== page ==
The insiders’ methods are legal but cost the rest of the market’s players tens of billions of dollars a year, according to Lewis, who speaks to Steve Kroft in his first interview about the book. Kroft’s report will be broadcast on 60 Minutes, Sunday, March 30 at 7 p.m. ET/PT.


High-frequency traders have found ways to use their speed to gain an advantage that few understand, says Lewis. “They’re able to identify your desire to buy shares in Microsoft and buy them in front of you and sell them back to you at a higher price,” says Lewis. “The speed advantage that the faster traders have is milliseconds…fractions of milliseconds.”

Lewis says a former trader at the Royal Bank of Canada in New York, Brad Katsuyama, figured this out after he consistently failed to have his entire order filled at the price he wanted. Katsuyama, who speaks to Kroft, put together a team of experts to figure out how to defeat the problem and started a new exchange, IEX, that he believes will level the playing field. Katsuyama launched IEX in October and investors, large and small, can route their trades through IEX without fear of predators lurking. IEX has accomplished this by creating a unique speed bump. “They slowed down high-frequency traders’ ability to trade on their market,” says Lewis.


NY AG will continue to pursue its claims of fraud against BofA former CFO Joe L. Price

NY AG will continue to pursue its claims of fraud against BofA former CFO Joe L. Price

BofA CFO is the next on NY AG’s list…

NEW YORK — Attorney General Eric T. Schneiderman today announced a $25 million settlement with Bank of America Corporation and its former Chairman and Chief Executive Officer, Kenneth D. Lewis, regarding the bank’s actions as it sought to merge with Merrill Lynch & Co in 2008. Despite its top executives’ specific knowledge of mounting losses at Merrill Lynch that were forecast at more than $9 billion, Bank of America failed to disclose that information to shareholders prior to their vote on a proposed merger with Merrill Lynch. The Attorney General also alleged that the Bank’s former CEO and CFO, Kenneth Lewis and Joe Price, misrepresented to shareholders the impact that the merger with Merrill would have on Bank of America’s future earnings. The barring of Mr. Lewis from serving as an officer or director of a public company for three years, as well as the payment of $10 million to the State of New York, represents one of the first successful attempts by law enforcement to hold accountable a CEO or individual at a major institution since the financial crisis.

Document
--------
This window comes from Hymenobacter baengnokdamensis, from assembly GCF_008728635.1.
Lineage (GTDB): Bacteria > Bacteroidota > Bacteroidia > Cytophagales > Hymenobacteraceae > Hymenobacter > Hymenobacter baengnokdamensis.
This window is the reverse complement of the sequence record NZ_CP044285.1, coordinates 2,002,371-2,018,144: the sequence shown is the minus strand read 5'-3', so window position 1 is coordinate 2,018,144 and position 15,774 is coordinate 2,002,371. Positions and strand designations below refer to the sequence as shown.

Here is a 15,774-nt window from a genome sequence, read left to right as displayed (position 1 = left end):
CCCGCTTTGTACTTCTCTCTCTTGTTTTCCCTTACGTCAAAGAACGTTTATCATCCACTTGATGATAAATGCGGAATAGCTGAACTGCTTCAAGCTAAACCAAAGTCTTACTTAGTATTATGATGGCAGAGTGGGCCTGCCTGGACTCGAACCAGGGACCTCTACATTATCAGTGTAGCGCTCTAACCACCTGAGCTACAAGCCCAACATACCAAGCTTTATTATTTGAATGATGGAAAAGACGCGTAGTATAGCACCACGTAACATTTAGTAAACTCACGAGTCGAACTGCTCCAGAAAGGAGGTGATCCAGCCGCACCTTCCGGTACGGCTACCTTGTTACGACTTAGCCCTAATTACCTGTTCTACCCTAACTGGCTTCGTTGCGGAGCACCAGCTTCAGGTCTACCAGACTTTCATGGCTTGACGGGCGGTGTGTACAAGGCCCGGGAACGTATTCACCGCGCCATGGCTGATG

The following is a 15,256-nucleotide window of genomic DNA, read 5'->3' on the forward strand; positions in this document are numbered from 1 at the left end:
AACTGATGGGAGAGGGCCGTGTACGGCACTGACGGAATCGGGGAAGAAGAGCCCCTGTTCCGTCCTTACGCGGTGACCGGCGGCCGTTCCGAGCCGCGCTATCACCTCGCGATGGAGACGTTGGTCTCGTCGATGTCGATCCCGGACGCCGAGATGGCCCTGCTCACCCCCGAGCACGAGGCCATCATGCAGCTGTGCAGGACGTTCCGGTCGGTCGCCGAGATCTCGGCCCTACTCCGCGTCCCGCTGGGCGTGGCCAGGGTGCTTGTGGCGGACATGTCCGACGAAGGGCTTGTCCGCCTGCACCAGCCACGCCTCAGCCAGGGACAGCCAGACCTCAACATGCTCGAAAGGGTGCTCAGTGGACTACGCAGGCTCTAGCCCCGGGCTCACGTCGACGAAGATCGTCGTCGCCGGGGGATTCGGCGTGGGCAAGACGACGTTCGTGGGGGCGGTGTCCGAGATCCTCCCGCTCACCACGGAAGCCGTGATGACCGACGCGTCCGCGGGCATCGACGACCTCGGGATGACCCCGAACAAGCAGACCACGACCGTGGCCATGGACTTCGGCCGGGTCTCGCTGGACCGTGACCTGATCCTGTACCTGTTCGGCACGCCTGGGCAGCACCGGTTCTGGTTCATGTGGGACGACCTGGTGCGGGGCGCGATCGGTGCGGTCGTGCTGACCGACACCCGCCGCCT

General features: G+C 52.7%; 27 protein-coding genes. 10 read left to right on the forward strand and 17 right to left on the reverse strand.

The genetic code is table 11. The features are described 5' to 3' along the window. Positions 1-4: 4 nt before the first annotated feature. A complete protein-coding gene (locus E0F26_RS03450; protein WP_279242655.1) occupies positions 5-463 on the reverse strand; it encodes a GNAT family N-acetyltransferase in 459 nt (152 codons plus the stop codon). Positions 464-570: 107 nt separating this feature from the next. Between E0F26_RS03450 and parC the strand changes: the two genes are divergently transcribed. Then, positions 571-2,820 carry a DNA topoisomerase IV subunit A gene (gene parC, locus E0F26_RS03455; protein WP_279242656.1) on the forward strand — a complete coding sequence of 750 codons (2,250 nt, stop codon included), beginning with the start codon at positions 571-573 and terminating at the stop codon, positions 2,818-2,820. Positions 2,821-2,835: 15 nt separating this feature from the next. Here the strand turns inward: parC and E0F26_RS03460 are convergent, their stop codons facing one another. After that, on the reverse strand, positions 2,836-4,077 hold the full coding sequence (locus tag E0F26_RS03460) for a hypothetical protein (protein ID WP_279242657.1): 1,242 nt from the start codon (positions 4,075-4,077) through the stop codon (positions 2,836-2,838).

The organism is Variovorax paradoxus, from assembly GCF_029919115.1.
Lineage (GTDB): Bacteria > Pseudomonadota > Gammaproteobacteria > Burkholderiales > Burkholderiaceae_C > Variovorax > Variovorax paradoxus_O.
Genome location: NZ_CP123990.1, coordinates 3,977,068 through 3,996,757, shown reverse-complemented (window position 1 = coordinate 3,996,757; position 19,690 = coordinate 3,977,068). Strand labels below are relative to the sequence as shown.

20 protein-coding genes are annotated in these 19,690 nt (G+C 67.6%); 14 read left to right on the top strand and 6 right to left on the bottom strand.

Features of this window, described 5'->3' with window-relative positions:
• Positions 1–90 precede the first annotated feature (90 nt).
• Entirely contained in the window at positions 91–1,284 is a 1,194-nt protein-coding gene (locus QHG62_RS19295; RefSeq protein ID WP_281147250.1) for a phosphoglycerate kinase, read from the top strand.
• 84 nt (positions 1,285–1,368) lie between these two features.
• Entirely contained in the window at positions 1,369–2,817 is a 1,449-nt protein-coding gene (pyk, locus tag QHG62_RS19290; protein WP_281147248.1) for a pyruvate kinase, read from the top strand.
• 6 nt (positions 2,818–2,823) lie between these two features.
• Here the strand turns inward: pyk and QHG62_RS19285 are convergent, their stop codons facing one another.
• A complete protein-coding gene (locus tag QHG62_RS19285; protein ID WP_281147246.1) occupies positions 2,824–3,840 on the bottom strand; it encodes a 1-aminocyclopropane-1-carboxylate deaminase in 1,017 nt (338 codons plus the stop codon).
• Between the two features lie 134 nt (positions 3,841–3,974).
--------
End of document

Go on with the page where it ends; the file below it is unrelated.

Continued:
“Since I took office, I’ve acted on the belief that no one, no matter how rich or powerful, should escape accountability for their actions — especially ones that caused such damage to shareholders,” said Attorney General Schneiderman. “Today’s settlement demonstrates a major victory in our continued commitment to applying the law equally to individuals, as well as corporations. I would hope this closes one chapter of our ongoing efforts to ensure the frauds that occurred in and around the financial crisis are not forgotten.”

On April 4, the Attorney General intends to file a summary judgment motion against the remaining defendant in the case, Joe L. Price, the bank’s former Chief Financial Officer. 


Executive Who Committed Suicide Anxious Amid Deutsche Bank Probes

Executive Who Committed Suicide Anxious Amid Deutsche Bank Probes

LONDON—A former senior executive at Deutsche Bank AG DBK.XE +1.30% committed suicide earlier this year after complaining that he was anxious about government investigations into the bank, a London coroner said Tuesday.

The executive, William Broeksmit, was found hanging in his London home in January. The 58-year-old Chicago native left a senior role at Deutsche Bank’s investment bank in February 2013, but he remained an adviser until the end of last year. The London coroner, in an inquest on Tuesday, didn’t give more details on what caused Mr. Broeksmit’s anxiety.

People familiar with the matter say he had been involved in investigations by U.S. authorities probing the bank. In the months before his death, he told friends that he felt abandoned by former colleagues whom he had spent years supporting, according to people he spoke with.

The London coroner’s office, which investigates sudden or violent deaths including suicides, said Mr. Broeksmit left multiple suicide notes but didn’t disclose their contents.

One of those notes was to Anshu Jain, Deutsche Bank’s co-chief executive, according to a person familiar with the note. The decadeslong investment-banking careers of Messrs. Broeksmit and Jain were closely entwined, dating back to their work together in the 1990s building Merrill Lynch & Co.’s derivatives business.